California Set to End Hair-Based Discrimination

California Set to End Hair-Based Discrimination

Following the footsteps of the state of New York, that effectively banned discrimination based on hair, California has proposed a similar bill.

Bill SB 188, AKA the "Crown Act," would make it illegal "for employers to enforce policies surrounding "race neutral" grooming or to discriminate against people wearing natural or protective styles — like braids, dreadlocks and twists — in the workplace or housing," ABC 7 reports.

Backed by California Senator Holly Mitchell, who herself sports a natural hairstyle, the bill is specifically designed to address the racism Black people grapple with for wearing their hair naturally. Mitchell told ABC that the issue is part of a much "broader cultural" conversation and will inevitably face opposition.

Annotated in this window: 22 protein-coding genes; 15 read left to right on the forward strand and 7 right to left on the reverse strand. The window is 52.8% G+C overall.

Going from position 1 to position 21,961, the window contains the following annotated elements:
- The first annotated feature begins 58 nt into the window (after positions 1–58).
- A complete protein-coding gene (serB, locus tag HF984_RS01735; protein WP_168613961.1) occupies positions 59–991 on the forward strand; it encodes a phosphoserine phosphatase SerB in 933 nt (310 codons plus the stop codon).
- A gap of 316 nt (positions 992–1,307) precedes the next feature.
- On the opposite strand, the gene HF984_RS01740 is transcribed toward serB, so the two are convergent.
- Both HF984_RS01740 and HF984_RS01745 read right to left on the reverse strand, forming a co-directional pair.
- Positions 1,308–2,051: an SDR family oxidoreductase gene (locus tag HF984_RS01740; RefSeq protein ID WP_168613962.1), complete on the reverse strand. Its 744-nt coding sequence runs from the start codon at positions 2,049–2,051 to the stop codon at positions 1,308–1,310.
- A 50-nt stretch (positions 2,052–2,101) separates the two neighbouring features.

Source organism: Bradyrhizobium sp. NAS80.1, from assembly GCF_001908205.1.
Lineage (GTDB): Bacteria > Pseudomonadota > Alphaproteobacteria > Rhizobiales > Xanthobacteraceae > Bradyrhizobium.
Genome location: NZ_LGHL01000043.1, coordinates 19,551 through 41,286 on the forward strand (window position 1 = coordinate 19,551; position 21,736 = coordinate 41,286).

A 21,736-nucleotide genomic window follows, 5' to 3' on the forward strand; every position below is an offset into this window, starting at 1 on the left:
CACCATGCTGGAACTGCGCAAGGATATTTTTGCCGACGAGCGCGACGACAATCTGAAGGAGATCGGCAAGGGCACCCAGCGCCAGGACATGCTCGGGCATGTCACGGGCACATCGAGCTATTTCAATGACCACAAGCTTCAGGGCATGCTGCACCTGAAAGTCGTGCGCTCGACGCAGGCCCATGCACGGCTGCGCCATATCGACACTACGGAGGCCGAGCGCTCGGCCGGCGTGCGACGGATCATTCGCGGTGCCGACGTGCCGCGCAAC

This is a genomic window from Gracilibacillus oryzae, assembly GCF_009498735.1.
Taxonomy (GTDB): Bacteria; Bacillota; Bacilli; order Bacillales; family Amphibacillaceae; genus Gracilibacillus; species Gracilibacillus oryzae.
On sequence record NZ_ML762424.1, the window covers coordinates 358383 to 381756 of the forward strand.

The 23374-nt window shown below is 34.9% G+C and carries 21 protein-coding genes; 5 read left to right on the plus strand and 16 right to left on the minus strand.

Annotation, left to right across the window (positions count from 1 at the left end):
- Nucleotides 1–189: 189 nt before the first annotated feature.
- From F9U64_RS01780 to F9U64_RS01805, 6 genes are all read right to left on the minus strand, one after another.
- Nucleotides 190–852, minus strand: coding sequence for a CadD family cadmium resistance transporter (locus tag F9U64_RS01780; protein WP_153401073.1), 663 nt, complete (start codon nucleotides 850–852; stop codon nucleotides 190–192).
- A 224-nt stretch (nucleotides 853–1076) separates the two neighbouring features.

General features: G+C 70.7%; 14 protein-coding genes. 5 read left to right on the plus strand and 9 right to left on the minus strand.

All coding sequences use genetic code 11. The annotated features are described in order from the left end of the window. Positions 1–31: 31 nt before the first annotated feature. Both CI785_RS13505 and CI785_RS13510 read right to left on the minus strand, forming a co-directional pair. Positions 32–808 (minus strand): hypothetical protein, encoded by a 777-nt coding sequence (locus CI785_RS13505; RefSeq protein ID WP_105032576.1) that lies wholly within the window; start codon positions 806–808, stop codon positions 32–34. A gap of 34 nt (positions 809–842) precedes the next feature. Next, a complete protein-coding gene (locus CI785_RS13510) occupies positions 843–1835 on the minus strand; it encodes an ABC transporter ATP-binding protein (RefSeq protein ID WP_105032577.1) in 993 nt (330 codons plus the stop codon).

"There are any number of court cases that we'll talk about in judiciary committee that will suggest it is a problem for employees across this country and across the state," she said.

Despite the impending opposition, the act has already garnered large support from those who say it would help protect "cultural identity"

To this day, people of color across the country are fired, harassed, and consistently targeted for sporting dreadlocks, afros, and cornrows, among other natural styles. If and when passed, much like New York, the bill would make it illegal for employers to discriminate against anyone based on their hair, raising an important debate for the rest of the country where the racist tradition persists.

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